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Department of Interdisciplinary Studies

Rocha Nicaragua Project

Rocha Nicaragua Project Photo Gallery

First Winthrop GroupThe Rocha, Nicaragua Project began in 2007 when a group of five Winthrop Students and Dr. Ginger. Williams, of the Winthrop history department, travelled to Nicaragua and Guatemala on an international service-learning trip. Our work in Nicaragua was to dig for artifacts that were discovered while a farmer was planting trees on his land. In Guatemala we participated in an eco-tourism project. This started out as a one shot service-learning project. Little did we know that nine years later we would still be involved in Nicaragua.

While in Nicaragua we noticed that many of the children were not in school.  We were told they didn't have the money for supplies and uniforms and they couldn't cross the river during the rainy season. Further questions about the community revealed that this particular part of Nicaragua was especially hard hit during the civil war of the 1980s; the community of Rocha was bombed practically every day for a ten year period.

The adults in the community didn't have the opportunity to go to school during the civil war. Before we left, the adults of the community asked us for help in building them a school. When we returned home we raised the money to build a one room school house that was constructed in March of 2008.

Inside of WInthrop SchoolOver the next couple of years I travelled to Nicaragua a couple of times per year meeting with community members in Rocha and Tierra Blanca and working with a Nicaraguan nonprofit organization called ANIDES, and a Costa Rican nonprofit organization, Reto Juvenil, to help identify some of the most important needs in the communities. 

I decided to bring student groups from Winthrop to help target those needs by doing service projects for periods of one week to ten days. One year the people of Rocha asked for dental care, and we brought a dentist with us who set up a makeshift dental clinic. We have planted two community gardens; taught English lessons, and reconstructed roads, all at the request of community members.Small projects serve a purpose, but ultimately we want to participate in helping people in these rural Nicaraguan communities meet their own needs.  Because the community of Rocha lacked latrines and access to water, in 2013 we promised that Winthrop University students and faculty would help acquire a new water system and build 30 latrines in three years.  In 2016 we finished this project.  We know that having access to water will help the community work on realizing goals beyond those of basic survival.  Fulfilling the commitment of the three-year project helps us build trust in a community that spent so many years in hiding.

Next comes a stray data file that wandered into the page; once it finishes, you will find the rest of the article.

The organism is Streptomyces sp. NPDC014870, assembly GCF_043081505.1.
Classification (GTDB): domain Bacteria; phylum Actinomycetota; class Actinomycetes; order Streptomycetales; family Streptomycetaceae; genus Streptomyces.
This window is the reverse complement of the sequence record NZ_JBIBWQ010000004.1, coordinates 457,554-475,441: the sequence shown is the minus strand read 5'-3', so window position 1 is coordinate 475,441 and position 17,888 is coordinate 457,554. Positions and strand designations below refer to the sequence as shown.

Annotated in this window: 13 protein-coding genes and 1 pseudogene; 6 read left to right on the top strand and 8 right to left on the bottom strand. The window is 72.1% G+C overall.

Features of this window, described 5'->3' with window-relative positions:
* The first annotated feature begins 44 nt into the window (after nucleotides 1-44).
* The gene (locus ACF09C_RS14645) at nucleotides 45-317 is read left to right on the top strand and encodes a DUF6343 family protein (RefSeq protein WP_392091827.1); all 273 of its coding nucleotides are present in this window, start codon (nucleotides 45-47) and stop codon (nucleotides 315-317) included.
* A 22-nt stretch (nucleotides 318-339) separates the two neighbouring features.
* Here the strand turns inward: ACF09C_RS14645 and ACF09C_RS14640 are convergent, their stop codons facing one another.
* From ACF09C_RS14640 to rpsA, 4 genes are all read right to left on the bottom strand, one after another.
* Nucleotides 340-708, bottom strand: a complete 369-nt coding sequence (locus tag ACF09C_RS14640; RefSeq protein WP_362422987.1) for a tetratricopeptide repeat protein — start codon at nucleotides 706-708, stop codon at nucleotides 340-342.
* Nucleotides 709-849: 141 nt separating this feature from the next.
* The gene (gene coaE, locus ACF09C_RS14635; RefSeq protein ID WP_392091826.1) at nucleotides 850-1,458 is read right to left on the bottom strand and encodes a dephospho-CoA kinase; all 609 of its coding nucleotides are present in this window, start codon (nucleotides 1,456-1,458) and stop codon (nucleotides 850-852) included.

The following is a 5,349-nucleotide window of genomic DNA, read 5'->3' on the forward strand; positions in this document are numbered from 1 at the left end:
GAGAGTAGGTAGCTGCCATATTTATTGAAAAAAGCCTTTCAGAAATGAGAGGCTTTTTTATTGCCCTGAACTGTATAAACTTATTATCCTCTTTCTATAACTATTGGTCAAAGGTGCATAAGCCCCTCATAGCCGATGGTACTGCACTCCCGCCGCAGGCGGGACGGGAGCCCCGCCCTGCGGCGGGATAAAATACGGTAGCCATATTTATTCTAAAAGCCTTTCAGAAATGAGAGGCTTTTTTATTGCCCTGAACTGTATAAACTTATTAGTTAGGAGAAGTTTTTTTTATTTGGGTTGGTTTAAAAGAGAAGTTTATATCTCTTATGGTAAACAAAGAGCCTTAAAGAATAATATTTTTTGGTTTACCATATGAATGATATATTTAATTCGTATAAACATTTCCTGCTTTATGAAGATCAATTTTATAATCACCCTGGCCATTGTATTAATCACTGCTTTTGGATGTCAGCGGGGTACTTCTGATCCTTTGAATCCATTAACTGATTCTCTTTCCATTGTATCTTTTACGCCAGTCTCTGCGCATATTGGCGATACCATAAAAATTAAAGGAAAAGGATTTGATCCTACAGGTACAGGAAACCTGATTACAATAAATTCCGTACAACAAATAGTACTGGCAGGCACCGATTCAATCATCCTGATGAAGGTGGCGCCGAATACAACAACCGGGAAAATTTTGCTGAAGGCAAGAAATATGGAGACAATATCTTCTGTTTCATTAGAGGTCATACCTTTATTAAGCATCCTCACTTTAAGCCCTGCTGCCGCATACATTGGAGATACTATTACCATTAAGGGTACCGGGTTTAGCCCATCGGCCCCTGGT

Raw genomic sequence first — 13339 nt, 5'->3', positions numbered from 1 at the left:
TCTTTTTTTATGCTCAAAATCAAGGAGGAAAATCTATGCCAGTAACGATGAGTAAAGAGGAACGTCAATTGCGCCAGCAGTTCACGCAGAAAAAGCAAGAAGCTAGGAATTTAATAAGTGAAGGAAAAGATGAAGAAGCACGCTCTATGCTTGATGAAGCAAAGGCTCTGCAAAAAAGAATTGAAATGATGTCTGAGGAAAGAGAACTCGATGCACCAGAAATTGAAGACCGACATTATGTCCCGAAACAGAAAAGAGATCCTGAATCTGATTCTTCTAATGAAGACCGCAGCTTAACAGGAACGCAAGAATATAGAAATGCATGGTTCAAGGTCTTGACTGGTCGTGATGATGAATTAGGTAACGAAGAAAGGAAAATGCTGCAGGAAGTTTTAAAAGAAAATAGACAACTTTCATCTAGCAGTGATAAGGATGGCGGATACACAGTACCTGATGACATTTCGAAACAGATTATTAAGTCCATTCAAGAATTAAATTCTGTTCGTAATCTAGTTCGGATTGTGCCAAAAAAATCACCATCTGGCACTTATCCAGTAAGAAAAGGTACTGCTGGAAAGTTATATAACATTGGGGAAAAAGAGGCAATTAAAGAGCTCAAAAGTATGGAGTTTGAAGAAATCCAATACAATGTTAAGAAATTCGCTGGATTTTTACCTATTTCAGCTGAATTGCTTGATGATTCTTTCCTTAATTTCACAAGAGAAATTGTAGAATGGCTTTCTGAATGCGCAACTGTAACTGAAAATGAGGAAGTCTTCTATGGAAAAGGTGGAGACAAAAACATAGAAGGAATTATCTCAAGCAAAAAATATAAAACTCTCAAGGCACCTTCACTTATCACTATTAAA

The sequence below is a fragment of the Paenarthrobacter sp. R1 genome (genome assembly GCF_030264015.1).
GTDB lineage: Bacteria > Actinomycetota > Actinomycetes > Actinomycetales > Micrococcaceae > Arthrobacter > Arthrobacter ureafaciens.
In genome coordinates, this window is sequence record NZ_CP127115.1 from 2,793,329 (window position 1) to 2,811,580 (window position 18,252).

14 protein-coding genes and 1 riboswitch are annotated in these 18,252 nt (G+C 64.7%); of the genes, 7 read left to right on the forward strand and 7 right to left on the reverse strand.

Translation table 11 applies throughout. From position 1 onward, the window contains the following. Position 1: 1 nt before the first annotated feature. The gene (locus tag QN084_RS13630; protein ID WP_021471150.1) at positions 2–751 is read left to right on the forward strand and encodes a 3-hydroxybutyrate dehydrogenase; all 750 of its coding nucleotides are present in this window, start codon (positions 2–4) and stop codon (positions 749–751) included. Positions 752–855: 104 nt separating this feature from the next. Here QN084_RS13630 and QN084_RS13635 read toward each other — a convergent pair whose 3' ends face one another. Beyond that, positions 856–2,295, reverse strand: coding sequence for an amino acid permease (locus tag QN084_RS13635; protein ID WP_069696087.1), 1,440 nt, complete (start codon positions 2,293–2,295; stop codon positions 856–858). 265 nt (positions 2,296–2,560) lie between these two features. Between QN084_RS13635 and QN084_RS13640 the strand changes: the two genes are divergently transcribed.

As part of the Rocha, Nicaragua Project, Dr. Jeannie Haubert, of the Winthrop University Sociology department and I  sent three student researchers in 2010 and 2011 that  collected survey data and interviewed individual community members about their individual capacities and goals. We work with community members on building their strengths so that they can solve some of the problems that face them such as persistent poverty, hunger, lack of land ownership, and lack of education, so that they can become more sustainable societies.Family From Tierra Blanca Nicaragua

Each year, students travel to Nicaragua with  Winthrop University professors to undertake service-learning projects through interdisciplinary opportunities. In March 2016, the history and nutrition students who participated in this class were the ninth group of students to travel to Nicaragua as part of a course embedded program.  Dr. Peter Phillips has brought Biology students to Nicaraua to test water sources; Dr. Wendy Campbell has brouht Social Work students to analyze needs in the community.  The Human Nutrition department has sent students every year since 2008 to work on nutrition projects in the community.  Dr. Simone Camel directs the Human Nutrition department projects in Nicaragua.  Dr. Matt Heard and Dr. Cynthia Tant, both from the Winthrop department  of Biology helped instruct our students on how to test the water in Rocha and Tierra Blanca for water-borne diseases.   Many different Winthrop faculty have shared their expertise with the Rocha Project.

The Rocha, Nicaragua Project provides students with wonderful opportunities to give back to a developing country that is making its way back from civil war and underdevelopment. It also provides ways for students to learn about poverty, underdevelopment, and ways to overcome underdevelopment in the 21st century.

For more information about the Rocha, Nicaragua Project contact Dr. Ginger Williams at williamsv@winthrop.edu  or call her at 803-323-4680.

 

 

 

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